BOSTON (WHDH) - Influenza immunization is now required for all children 6 months of age or older who are attending Massachusetts child care, pre-school, kindergarten, K-12, and colleges and universities, health officials announced Wednesday.
The new vaccine requirement is an important step to reduce flu-related illness and the overall impact of respiratory illness during the COVID-19 pandemic, according to the state.
Students will be expected to have received a flu vaccine by Dec. 31, 2020, for the 2020-2021 flu season, unless either a medical or religious exemption is provided, officials said. Homeschooled and higher education students who are completely off-campus and engaged in full-remote learning will also be exempt.
The new flu immunization requirement to enter school in January is in addition to existing vaccine requirements.
“Every year, thousands of people of all ages are affected by influenza, leading to many hospitalizations and deaths,” said Dr. Larry Madoff, Medical Director, DPH’s Bureau of Infectious Disease and Laboratory Sciences. “It is more important now than ever to get a flu vaccine because flu symptoms are very similar to those of COVID-19 and preventing the flu will save lives and preserve healthcare resources.”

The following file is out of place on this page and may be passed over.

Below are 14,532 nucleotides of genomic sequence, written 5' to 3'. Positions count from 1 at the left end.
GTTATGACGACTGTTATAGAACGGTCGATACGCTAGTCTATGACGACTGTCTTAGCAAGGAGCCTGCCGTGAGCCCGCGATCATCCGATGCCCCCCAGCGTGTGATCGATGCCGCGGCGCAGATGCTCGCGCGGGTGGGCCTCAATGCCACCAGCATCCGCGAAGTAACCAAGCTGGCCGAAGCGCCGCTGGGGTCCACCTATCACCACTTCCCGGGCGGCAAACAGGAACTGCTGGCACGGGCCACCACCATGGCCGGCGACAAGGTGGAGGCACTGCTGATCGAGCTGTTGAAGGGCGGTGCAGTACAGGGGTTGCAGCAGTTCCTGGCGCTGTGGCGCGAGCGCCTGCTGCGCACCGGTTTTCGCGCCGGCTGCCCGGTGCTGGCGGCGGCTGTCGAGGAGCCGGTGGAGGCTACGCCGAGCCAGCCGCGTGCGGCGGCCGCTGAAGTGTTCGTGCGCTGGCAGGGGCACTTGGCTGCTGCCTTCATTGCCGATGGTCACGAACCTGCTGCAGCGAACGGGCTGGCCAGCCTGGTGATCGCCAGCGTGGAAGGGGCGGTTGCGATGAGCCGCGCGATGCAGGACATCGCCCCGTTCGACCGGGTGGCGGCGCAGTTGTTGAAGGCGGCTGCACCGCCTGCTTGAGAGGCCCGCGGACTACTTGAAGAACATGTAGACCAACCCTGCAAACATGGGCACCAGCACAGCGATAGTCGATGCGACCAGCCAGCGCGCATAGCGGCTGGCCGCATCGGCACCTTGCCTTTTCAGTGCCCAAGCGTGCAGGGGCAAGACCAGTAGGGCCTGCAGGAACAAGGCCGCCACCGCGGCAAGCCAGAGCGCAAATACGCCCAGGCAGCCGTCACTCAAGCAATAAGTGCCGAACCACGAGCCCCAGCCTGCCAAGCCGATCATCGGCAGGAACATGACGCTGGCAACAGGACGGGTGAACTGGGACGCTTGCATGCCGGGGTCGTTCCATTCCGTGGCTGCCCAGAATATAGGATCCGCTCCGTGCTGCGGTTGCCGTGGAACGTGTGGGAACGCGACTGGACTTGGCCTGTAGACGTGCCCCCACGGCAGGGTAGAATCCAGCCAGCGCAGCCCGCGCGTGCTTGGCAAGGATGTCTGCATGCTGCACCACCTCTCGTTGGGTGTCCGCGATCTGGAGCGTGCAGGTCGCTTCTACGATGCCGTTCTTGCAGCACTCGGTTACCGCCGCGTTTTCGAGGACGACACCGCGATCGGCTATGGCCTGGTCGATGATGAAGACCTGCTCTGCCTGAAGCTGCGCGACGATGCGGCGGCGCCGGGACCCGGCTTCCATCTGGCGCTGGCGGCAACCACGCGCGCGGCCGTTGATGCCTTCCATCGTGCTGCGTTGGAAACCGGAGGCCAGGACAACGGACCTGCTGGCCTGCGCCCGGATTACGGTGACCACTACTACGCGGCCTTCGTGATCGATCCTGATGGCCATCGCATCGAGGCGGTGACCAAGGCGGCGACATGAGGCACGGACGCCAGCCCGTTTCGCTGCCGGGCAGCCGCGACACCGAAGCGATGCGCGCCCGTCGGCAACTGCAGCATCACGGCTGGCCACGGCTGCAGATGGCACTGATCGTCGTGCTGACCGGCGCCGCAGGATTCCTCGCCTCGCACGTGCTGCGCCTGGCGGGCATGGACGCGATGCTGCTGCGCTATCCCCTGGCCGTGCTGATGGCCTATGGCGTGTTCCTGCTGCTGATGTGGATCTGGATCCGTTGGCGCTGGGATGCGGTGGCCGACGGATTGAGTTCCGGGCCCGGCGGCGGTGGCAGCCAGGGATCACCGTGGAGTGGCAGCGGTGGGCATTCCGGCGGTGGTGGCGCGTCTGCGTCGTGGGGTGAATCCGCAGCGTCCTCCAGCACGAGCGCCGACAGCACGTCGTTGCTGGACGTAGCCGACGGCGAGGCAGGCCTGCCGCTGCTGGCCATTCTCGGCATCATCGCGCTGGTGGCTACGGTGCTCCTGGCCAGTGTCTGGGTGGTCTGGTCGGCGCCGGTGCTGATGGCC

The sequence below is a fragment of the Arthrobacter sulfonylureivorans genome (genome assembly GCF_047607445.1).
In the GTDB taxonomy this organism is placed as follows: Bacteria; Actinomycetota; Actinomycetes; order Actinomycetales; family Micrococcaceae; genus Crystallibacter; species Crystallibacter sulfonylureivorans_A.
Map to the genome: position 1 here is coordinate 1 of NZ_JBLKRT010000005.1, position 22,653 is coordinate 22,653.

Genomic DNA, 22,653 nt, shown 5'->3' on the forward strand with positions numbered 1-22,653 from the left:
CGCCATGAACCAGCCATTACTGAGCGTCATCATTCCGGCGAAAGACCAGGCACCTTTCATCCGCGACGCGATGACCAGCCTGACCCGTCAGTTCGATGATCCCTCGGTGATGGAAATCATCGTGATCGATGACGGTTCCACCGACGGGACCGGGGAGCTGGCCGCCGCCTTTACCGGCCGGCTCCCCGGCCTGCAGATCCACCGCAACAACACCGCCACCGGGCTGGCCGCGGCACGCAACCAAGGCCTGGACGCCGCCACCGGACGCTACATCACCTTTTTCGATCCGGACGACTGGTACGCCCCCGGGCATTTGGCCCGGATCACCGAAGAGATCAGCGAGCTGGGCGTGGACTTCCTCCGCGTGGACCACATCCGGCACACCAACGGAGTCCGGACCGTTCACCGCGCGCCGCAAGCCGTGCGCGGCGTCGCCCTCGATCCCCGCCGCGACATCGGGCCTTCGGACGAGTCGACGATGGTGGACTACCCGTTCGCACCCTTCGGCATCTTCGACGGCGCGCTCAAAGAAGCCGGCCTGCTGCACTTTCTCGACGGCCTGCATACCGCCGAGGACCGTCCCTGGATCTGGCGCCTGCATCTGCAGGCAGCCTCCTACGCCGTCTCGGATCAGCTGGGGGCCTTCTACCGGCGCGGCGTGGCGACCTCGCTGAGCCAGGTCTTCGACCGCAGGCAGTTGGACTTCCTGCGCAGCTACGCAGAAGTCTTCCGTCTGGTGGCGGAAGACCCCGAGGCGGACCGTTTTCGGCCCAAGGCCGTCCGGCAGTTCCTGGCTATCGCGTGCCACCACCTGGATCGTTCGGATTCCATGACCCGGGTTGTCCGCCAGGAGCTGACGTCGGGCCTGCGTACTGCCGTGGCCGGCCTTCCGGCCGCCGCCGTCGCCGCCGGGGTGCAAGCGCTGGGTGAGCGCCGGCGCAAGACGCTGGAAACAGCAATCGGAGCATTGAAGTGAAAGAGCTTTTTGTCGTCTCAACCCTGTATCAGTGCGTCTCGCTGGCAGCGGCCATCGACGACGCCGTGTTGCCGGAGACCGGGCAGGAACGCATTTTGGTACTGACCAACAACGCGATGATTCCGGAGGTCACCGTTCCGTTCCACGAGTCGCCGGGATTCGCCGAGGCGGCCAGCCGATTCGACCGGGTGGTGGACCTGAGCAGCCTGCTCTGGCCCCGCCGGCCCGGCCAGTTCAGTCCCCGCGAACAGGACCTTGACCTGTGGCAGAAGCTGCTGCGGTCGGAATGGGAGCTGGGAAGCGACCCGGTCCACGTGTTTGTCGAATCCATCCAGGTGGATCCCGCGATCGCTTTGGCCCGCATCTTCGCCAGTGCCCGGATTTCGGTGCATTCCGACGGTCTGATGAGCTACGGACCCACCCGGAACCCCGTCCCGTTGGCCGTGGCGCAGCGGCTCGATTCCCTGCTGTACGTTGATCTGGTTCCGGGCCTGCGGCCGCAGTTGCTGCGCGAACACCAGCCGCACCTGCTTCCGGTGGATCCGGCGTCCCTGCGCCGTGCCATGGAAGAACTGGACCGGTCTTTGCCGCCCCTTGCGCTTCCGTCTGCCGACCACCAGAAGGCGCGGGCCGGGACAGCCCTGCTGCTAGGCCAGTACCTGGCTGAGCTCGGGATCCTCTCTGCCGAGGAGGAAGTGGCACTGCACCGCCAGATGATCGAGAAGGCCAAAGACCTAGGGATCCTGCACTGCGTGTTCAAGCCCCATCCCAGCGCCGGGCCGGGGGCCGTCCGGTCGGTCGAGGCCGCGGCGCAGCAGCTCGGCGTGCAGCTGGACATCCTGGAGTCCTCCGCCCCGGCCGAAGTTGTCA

Health experts said that getting the shot will ease the burden that has been placed on healthcare workers over the course of the pandemic.
“Flu takes up healthcare resources,” Tufts Medical Center infectious disease specialist Dr. Shira Doron said. “We can’t afford to take up healthcare resources with anything else right now. Especially if we were to see an increase in the number of coronavirus cases here in Massachusetts. We don’t have any room to be diverting our resources to preventable illnesses.”
Doron added that people do not get sick from the flu vaccine. Some may see a reaction at the site of injection, while others may experience a low-grade fever.
Parents received the news with a mixed reaction Wednesday. Some say they are on board with the plan.
“I feel totally good about my kids being required to have a flu vaccine,” Laurie Patragnoni said. “Absolutely, I’m all for vaccines. The medical community knows more than I do.”
Others shared a less enthusiastic take.
“In a normal setting, I wouldn’t normally have my kids do the flu vaccine,” Rockland resident and father of five, Jeremy Medford, said. “I understand the reason. You’ve got to make tough decisions whenever you’re in situations like this. So, we’ll comply but I know that we know many parents who would feel otherwise.”
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